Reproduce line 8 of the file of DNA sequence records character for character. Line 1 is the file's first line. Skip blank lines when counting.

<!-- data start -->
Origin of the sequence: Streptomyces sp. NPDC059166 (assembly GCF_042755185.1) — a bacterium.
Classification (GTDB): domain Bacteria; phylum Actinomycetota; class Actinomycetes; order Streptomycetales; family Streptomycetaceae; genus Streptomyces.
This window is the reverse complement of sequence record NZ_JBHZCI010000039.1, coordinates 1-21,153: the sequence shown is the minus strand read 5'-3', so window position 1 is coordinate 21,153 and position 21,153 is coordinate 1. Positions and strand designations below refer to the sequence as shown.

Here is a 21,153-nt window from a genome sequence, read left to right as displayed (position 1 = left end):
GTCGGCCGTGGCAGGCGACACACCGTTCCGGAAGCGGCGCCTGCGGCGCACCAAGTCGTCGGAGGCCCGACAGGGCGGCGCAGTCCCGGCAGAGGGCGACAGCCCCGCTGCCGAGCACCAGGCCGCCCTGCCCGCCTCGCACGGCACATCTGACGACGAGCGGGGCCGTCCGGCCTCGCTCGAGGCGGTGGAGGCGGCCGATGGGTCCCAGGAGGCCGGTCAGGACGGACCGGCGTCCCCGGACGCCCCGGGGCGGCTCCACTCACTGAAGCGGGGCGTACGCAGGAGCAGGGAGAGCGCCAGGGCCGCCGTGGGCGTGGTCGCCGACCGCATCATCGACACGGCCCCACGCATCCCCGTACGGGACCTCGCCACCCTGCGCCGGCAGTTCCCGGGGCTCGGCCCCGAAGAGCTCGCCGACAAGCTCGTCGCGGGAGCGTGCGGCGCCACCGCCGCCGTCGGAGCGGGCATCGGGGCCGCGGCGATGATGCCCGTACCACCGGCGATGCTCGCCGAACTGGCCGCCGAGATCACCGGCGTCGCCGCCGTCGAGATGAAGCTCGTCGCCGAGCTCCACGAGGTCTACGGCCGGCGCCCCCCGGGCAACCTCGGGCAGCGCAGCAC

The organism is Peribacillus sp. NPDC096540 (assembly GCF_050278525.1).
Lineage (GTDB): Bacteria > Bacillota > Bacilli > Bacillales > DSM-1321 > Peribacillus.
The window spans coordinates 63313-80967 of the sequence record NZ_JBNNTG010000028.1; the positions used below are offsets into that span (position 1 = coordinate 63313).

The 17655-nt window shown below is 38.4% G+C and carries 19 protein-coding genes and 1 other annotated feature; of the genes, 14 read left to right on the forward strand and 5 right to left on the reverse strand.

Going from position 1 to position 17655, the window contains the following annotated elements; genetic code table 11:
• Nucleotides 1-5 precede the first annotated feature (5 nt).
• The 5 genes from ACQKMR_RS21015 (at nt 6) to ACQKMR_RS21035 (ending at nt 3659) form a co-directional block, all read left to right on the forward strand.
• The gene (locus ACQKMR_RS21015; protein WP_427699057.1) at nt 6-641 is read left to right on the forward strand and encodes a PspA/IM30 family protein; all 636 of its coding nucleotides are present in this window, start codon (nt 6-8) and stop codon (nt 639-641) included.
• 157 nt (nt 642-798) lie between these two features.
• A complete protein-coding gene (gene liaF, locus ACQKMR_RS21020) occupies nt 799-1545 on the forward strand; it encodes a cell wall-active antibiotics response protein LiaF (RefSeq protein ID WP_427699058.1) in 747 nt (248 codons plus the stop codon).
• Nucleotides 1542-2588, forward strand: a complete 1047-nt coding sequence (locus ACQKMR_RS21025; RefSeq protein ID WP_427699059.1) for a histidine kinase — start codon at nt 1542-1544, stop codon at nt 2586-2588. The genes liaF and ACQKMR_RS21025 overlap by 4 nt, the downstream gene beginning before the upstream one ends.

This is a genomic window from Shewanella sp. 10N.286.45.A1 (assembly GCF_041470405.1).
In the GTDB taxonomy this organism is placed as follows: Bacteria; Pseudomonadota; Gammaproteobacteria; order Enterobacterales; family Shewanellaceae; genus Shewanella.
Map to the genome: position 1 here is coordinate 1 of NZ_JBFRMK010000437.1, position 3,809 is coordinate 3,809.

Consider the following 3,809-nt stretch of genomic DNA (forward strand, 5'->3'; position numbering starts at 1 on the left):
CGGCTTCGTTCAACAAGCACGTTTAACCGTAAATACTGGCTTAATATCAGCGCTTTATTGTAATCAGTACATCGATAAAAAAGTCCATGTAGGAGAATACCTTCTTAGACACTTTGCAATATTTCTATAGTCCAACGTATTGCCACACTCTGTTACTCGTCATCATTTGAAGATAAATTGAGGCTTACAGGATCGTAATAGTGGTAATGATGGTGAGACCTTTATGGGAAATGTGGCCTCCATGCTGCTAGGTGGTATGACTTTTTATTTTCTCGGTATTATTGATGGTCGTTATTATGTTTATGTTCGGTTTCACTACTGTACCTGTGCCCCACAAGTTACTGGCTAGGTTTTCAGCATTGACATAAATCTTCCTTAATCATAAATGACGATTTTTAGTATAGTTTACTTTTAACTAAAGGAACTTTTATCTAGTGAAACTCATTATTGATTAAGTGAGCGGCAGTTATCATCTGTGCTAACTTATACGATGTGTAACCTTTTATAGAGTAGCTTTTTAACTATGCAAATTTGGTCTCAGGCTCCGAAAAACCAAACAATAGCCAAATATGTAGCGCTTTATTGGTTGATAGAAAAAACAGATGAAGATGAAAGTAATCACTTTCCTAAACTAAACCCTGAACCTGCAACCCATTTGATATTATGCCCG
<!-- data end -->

The window spans coordinates 63313-80967 of the sequence record NZ_JBNNTG010000028.1; the positions used below are offsets into that span (position 1 = coordinate 63313).